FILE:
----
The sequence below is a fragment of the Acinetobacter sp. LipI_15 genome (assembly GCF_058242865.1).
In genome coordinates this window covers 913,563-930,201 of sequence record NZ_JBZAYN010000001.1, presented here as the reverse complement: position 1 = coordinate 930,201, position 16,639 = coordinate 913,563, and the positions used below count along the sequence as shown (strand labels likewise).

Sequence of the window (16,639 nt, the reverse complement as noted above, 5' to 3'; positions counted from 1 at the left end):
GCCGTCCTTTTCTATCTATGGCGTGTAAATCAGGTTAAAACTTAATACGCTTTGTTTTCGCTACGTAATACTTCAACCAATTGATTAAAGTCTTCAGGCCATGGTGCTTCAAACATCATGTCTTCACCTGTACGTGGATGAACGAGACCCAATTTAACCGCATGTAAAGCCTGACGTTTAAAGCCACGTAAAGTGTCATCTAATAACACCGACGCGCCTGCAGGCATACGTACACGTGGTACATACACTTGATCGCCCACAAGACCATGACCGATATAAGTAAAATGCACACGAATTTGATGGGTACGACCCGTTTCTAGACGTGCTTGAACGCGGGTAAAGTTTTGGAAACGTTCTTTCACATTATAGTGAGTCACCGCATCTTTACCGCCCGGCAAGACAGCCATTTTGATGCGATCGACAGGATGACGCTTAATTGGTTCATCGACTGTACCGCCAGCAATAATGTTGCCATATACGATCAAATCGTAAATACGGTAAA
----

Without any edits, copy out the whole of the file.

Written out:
The sequence below is a fragment of the Acinetobacter sp. LipI_15 genome (assembly GCF_058242865.1).
In genome coordinates this window covers 913,563-930,201 of sequence record NZ_JBZAYN010000001.1, presented here as the reverse complement: position 1 = coordinate 930,201, position 16,639 = coordinate 913,563, and the positions used below count along the sequence as shown (strand labels likewise).

Sequence of the window (16,639 nt, the reverse complement as noted above, 5' to 3'; positions counted from 1 at the left end):
GCCGTCCTTTTCTATCTATGGCGTGTAAATCAGGTTAAAACTTAATACGCTTTGTTTTCGCTACGTAATACTTCAACCAATTGATTAAAGTCTTCAGGCCATGGTGCTTCAAACATCATGTCTTCACCTGTACGTGGATGAACGAGACCCAATTTAACCGCATGTAAAGCCTGACGTTTAAAGCCACGTAAAGTGTCATCTAATAACACCGACGCGCCTGCAGGCATACGTACACGTGGTACATACACTTGATCGCCCACAAGACCATGACCGATATAAGTAAAATGCACACGAATTTGATGGGTACGACCCGTTTCTAGACGTGCTTGAACGCGGGTAAAGTTTTGGAAACGTTCTTTCACATTATAGTGAGTCACCGCATCTTTACCGCCCGGCAAGACAGCCATTTTGATGCGATCGACAGGATGACGCTTAATTGGTTCATCGACTGTACCGCCAGCAATAATGTTGCCATATACGATCAAATCGTAAATACGGTAAA